2.2.1.Strengthening the EU legal framework for nature restoration

Nature restoration is already partially required from the Member States in existing EU legislation 28 . However, significant implementation and regulatory gaps hinder progress. For instance, there is no requirement for Member States to have biodiversity restoration plans. There are not always clear or binding targets and timelines and no definition or criteria on restoration or on the sustainable use of ecosystems. There is also no requirement to comprehensively map, monitor or assess ecosystem services, health or restoration efforts. These issues are exacerbated by the gaps in implementation that prevent the existing legislation from achieving its objectives 29 . Stronger implementation support and enforcement is required. To ensure that nature restoration across land and sea picks up, increases the EU’s resilience, and contributes to climate change mitigation and adaptation as a key nature-based solution, this strategy puts forward two strands of actions:

·Firstly, and subject to an impact assessment, the Commission will put forward a proposal for legally binding EU nature restoration targets in 2021 to restore degraded ecosystems, in particular those with the most potential to capture and store carbon and to prevent and reduce the impact of natural disasters. This will identify the conditions in which the targets must be met, as well as the most effective measures to reach them. The impact assessment will also look at the possibility of an EU-wide methodology to map, assess and achieve good condition of ecosystems so they can deliver benefits such as climate regulation, water regulation, soil health, pollination and disaster prevention and protection. 

·In that context, the Commission will request and support Member States to raise the level of implementation of existing legislation within clear deadlines. It will in particular request Member States to ensure no deterioration in conservation trends and status of all protected habitats and species by 2030 30 . In addition, Member States will have to ensure that at least 30% of species and habitats not currently in favourable status are in that category or show a strong positive trend. The Commission and the European Environmental Agency will provide guidance to Member States in 2020 on how to select and prioritise species and habitats.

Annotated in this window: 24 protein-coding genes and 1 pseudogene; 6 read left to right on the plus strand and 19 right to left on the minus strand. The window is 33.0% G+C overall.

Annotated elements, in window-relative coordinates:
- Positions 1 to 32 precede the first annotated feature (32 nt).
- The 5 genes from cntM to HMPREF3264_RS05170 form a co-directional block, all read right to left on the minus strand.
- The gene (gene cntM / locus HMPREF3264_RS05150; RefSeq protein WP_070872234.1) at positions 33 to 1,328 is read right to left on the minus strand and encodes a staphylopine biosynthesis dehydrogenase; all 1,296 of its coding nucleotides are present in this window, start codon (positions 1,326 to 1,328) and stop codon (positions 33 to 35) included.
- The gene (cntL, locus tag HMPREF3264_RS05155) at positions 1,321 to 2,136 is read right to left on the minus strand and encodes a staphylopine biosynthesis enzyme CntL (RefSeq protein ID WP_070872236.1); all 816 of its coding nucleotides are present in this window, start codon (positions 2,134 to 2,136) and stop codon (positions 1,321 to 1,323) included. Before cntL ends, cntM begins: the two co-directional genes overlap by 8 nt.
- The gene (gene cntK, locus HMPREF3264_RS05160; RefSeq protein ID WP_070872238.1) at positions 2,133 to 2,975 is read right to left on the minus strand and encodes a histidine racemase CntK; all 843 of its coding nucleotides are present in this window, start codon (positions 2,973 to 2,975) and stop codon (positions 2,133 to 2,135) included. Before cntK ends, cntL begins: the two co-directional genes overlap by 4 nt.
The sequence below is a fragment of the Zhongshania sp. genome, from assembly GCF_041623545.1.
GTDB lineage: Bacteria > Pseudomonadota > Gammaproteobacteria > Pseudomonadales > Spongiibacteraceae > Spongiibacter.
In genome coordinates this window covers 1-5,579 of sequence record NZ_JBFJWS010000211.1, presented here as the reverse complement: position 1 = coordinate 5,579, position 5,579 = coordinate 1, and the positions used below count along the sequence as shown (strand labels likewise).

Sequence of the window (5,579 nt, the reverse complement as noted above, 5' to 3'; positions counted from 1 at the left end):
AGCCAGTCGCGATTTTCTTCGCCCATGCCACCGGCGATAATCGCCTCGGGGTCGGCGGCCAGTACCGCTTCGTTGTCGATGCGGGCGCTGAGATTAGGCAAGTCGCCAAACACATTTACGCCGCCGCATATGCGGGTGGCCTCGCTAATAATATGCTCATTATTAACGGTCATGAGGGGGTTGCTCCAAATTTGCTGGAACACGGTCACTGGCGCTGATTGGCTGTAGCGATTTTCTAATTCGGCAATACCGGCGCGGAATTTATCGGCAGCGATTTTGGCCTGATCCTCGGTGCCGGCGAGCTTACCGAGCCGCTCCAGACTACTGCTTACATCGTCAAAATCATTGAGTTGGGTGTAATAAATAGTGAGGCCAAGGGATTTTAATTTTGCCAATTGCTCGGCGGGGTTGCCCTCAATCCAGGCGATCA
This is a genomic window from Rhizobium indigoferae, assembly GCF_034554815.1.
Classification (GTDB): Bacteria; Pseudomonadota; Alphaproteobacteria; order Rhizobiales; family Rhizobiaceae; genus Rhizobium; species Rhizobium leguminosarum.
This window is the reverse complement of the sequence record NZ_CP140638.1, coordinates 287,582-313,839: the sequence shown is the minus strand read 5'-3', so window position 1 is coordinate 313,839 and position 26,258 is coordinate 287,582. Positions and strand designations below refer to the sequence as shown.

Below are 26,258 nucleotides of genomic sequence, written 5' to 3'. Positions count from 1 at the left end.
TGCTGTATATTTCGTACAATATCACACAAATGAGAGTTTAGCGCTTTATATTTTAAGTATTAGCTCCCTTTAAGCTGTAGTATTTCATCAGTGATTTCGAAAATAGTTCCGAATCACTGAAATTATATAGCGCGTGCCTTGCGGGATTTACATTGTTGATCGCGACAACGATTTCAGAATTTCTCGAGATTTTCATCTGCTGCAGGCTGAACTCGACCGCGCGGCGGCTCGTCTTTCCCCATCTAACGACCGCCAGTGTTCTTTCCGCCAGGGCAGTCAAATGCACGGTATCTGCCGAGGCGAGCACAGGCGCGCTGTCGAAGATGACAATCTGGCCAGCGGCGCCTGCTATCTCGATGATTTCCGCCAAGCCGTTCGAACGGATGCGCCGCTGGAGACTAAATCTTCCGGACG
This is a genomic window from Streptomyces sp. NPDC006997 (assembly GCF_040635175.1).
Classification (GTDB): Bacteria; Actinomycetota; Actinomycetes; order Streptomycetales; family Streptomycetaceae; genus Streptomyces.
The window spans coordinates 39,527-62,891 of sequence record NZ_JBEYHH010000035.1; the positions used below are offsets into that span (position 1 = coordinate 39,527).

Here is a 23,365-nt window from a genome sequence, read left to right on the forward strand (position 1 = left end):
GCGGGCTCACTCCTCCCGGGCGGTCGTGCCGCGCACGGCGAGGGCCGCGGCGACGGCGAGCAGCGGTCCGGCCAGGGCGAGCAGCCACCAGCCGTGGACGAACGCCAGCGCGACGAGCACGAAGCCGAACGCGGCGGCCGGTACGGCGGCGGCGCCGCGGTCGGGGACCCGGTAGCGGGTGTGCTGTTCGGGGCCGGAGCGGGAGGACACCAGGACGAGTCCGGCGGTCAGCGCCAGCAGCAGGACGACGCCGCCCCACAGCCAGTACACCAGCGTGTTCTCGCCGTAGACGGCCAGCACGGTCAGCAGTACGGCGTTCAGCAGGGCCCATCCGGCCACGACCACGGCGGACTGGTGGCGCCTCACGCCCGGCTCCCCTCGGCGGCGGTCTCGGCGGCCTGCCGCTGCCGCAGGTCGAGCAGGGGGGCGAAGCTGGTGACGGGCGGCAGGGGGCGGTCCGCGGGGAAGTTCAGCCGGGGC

2.2.2.Bringing nature back to agricultural land

As guardians of our land, farmers play a vital role in preserving biodiversity. They are among the first to feel the consequences when biodiversity is lost but also among the first to reap the benefits when it is restored. Biodiversity enables them to provide us with safe, sustainable, nutritious and affordable food and provides them with the income they need to thrive and develop. European farmers are an essential part of the EU’s future and must continue to be the social and economic hub of many communities across our Union.

At the same time, certain agricultural practices are a key driver of biodiversity decline. This is why it is important to work with farmers to support and incentivise the transition to fully sustainable practices. Improving the condition and diversity of agroecosystems will increase the sector’s resilience to climate change, environmental risks and socioeconomic shocks, while creating new jobs, for example in organic farming, rural tourism or recreation.

To support the long-term sustainability of both nature and farming, this strategy will work in tandem with the new Farm to Fork Strategy and the new Common Agricultural Policy (CAP), including by promoting eco-schemes and result-based payment schemes. In implementing the Biodiversity and the Farm to Fork Strategies, the Commission will closely monitor progress and improvements in terms of food security and farmers income. The Commission will ensure that the CAP Strategic plans are assessed against robust climate and environmental criteria, and that Member States set explicit national values for the relevant targets set in this strategy, as well as in the Farm to Fork Strategy. These plans should lead to sustainable practices such as precision agriculture, organic farming, agro-ecology, agro-forestry, low-intensive permanent grassland, and stricter animal welfare standards.